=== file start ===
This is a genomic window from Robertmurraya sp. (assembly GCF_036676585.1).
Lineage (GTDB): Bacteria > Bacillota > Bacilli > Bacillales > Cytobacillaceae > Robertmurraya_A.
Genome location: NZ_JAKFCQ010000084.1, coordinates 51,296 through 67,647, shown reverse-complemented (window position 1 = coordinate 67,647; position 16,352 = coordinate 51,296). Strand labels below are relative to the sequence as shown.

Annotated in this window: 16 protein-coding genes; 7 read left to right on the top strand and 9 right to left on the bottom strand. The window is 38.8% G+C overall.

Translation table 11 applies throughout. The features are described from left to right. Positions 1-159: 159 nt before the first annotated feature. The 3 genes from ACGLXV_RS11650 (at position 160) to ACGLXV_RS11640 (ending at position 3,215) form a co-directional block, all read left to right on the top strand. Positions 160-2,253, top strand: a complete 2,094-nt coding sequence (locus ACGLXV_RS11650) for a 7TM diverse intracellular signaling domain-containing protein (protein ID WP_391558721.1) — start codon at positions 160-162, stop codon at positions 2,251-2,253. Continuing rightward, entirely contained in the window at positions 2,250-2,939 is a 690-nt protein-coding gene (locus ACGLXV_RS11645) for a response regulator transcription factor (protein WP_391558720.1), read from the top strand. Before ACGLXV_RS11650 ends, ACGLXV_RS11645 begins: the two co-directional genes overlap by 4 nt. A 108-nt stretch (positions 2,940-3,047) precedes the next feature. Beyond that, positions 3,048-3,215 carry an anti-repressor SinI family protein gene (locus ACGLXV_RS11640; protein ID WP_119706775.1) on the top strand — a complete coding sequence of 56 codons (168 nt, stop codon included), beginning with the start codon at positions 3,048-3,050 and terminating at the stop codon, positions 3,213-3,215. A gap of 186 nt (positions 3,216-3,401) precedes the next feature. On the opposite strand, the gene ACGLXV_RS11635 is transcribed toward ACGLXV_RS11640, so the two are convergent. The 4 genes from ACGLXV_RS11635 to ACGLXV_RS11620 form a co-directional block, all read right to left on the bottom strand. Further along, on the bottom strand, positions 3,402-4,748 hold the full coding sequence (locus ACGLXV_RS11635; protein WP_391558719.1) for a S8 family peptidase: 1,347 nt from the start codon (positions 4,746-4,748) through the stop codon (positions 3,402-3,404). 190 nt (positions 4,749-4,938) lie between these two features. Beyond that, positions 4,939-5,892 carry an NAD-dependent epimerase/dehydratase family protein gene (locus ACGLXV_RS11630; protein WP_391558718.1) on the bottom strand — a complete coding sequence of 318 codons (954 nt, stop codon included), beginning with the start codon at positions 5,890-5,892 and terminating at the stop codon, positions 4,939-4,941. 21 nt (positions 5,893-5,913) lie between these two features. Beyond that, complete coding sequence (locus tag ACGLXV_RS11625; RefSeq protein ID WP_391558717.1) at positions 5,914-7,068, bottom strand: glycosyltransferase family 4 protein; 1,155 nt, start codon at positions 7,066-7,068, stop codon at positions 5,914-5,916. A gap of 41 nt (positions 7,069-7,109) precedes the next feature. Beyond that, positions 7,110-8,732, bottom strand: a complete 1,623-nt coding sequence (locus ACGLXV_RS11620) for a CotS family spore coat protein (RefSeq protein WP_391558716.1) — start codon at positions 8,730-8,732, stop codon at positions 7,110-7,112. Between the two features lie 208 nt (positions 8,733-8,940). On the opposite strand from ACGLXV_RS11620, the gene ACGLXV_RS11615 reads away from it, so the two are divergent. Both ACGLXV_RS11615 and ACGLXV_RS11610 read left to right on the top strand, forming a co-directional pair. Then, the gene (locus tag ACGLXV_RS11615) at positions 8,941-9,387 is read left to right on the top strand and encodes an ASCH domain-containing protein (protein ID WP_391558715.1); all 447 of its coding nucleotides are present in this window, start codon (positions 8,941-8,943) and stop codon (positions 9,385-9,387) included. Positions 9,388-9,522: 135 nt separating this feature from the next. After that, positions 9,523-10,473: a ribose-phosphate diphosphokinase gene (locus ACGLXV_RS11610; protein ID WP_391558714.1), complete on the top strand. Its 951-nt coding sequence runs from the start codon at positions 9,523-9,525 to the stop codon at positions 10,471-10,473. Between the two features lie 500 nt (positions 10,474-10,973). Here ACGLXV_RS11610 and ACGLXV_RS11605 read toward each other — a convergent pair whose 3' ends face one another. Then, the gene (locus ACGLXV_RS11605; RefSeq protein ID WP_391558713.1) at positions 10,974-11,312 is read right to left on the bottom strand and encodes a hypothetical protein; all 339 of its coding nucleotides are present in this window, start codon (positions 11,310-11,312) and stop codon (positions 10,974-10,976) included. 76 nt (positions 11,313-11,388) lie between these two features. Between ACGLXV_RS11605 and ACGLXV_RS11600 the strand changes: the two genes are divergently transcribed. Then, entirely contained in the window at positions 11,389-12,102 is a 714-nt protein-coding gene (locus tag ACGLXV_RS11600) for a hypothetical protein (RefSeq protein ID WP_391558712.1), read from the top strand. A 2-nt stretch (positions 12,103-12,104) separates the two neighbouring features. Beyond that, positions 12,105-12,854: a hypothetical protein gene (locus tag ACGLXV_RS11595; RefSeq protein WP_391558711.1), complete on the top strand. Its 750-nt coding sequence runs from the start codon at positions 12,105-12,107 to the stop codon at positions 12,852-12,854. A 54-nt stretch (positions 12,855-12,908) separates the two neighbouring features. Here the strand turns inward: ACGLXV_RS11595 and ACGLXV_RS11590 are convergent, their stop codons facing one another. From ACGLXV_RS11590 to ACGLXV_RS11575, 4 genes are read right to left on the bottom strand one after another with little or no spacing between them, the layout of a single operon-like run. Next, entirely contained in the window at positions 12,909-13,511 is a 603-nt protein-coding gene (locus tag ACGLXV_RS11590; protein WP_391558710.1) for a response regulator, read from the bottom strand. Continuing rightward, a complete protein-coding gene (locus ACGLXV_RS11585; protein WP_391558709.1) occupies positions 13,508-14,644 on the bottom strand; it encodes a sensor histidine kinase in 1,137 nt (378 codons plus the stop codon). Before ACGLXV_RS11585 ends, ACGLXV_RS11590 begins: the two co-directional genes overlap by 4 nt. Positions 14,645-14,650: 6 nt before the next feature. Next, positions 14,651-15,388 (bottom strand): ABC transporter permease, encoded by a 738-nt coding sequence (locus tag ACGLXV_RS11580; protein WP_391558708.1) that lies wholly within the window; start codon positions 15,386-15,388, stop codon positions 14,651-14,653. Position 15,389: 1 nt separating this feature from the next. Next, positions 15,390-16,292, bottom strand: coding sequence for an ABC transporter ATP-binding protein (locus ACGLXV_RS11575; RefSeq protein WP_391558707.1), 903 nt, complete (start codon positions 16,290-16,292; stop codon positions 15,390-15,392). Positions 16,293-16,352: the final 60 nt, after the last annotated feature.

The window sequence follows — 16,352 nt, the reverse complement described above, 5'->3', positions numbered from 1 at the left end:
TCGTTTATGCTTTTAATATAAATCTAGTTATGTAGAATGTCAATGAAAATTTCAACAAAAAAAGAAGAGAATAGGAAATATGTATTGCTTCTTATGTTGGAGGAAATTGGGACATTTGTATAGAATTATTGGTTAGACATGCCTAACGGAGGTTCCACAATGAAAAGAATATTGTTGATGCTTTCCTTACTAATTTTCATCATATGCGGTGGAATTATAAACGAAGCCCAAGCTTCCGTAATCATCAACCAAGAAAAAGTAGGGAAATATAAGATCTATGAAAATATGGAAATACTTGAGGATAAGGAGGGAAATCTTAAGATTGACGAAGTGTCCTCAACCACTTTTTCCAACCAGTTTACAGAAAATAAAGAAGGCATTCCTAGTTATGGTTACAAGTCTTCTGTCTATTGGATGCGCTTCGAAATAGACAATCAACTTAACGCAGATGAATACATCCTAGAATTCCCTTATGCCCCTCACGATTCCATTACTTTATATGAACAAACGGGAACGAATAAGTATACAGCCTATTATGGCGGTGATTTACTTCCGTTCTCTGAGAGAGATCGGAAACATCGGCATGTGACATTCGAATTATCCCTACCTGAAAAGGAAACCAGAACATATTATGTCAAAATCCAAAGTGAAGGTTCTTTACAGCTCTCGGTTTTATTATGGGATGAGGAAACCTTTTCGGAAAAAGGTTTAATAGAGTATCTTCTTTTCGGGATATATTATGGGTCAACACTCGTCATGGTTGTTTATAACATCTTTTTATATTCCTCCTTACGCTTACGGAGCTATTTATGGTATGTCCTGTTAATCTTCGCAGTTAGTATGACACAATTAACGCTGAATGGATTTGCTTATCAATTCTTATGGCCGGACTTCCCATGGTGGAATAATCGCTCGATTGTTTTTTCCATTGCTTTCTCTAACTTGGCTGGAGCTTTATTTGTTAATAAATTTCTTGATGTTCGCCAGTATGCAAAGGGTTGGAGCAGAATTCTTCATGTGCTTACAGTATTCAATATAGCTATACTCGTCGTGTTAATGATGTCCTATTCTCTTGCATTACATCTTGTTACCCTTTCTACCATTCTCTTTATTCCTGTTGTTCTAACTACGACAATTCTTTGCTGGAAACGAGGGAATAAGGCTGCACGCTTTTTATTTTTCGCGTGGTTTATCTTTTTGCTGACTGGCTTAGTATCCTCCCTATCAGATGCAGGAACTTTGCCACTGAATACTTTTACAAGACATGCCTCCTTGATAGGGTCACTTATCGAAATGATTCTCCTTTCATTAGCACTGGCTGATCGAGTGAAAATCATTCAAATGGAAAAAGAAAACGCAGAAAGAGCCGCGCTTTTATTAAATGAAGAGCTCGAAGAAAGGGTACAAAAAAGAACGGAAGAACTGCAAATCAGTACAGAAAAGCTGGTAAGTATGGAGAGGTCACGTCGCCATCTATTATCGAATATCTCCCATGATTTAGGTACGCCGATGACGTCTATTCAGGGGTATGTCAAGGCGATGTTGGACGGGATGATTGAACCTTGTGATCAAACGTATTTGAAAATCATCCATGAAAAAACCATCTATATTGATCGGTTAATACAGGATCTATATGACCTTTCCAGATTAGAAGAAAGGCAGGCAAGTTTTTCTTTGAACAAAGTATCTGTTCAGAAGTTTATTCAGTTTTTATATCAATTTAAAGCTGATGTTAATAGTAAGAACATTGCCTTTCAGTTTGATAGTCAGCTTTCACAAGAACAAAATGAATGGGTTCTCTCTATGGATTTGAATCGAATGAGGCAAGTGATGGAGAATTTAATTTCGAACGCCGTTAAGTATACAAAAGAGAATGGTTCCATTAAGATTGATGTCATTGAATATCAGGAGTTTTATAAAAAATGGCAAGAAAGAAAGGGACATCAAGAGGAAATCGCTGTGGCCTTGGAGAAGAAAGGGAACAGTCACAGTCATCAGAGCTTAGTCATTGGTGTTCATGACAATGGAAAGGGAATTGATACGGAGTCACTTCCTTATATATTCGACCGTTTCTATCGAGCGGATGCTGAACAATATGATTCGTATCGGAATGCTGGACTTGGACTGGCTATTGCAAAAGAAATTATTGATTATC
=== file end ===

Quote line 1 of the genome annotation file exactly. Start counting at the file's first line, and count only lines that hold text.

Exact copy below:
This is a genomic window from Robertmurraya sp. (assembly GCF_036676585.1).